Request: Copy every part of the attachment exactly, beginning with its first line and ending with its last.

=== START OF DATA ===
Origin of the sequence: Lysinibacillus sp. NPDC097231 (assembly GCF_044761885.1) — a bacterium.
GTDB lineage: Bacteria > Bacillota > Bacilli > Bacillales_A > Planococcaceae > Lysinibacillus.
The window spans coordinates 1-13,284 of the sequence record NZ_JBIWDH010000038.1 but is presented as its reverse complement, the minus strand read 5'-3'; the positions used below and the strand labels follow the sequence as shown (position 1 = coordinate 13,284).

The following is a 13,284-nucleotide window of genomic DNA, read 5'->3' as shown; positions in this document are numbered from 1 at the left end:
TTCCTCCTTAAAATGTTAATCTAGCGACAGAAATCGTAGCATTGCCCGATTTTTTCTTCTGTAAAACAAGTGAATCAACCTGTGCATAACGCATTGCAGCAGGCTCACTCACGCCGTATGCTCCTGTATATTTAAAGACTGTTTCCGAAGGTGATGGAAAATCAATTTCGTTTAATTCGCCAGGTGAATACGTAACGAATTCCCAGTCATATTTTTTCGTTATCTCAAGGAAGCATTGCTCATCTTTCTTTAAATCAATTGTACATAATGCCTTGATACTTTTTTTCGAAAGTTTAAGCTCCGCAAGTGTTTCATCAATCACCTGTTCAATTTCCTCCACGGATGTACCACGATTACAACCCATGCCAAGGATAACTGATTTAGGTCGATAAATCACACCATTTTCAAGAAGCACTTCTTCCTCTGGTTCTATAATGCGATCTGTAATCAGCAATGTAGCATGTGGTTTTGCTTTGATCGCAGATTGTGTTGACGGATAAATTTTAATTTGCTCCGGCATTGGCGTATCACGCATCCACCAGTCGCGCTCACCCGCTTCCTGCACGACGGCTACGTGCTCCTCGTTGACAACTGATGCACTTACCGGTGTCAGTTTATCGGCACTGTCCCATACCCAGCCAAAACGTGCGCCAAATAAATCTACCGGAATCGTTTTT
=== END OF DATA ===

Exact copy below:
Origin of the sequence: Lysinibacillus sp. NPDC097231 (assembly GCF_044761885.1) — a bacterium.
GTDB lineage: Bacteria > Bacillota > Bacilli > Bacillales_A > Planococcaceae > Lysinibacillus.
The window spans coordinates 1-13,284 of the sequence record NZ_JBIWDH010000038.1 but is presented as its reverse complement, the minus strand read 5'-3'; the positions used below and the strand labels follow the sequence as shown (position 1 = coordinate 13,284).

The following is a 13,284-nucleotide window of genomic DNA, read 5'->3' as shown; positions in this document are numbered from 1 at the left end:
TTCCTCCTTAAAATGTTAATCTAGCGACAGAAATCGTAGCATTGCCCGATTTTTTCTTCTGTAAAACAAGTGAATCAACCTGTGCATAACGCATTGCAGCAGGCTCACTCACGCCGTATGCTCCTGTATATTTAAAGACTGTTTCCGAAGGTGATGGAAAATCAATTTCGTTTAATTCGCCAGGTGAATACGTAACGAATTCCCAGTCATATTTTTTCGTTATCTCAAGGAAGCATTGCTCATCTTTCTTTAAATCAATTGTACATAATGCCTTGATACTTTTTTTCGAAAGTTTAAGCTCCGCAAGTGTTTCATCAATCACCTGTTCAATTTCCTCCACGGATGTACCACGATTACAACCCATGCCAAGGATAACTGATTTAGGTCGATAAATCACACCATTTTCAAGAAGCACTTCTTCCTCTGGTTCTATAATGCGATCTGTAATCAGCAATGTAGCATGTGGTTTTGCTTTGATCGCAGATTGTGTTGACGGATAAATTTTAATTTGCTCCGGCATTGGCGTATCACGCATCCACCAGTCGCGCTCACCCGCTTCCTGCACGACGGCTACGTGCTCCTCGTTGACAACTGATGCACTTACCGGTGTCAGTTTATCGGCACTGTCCCATACCCAGCCAAAACGTGCGCCAAATAAATCTACCGGAATCGTTTTT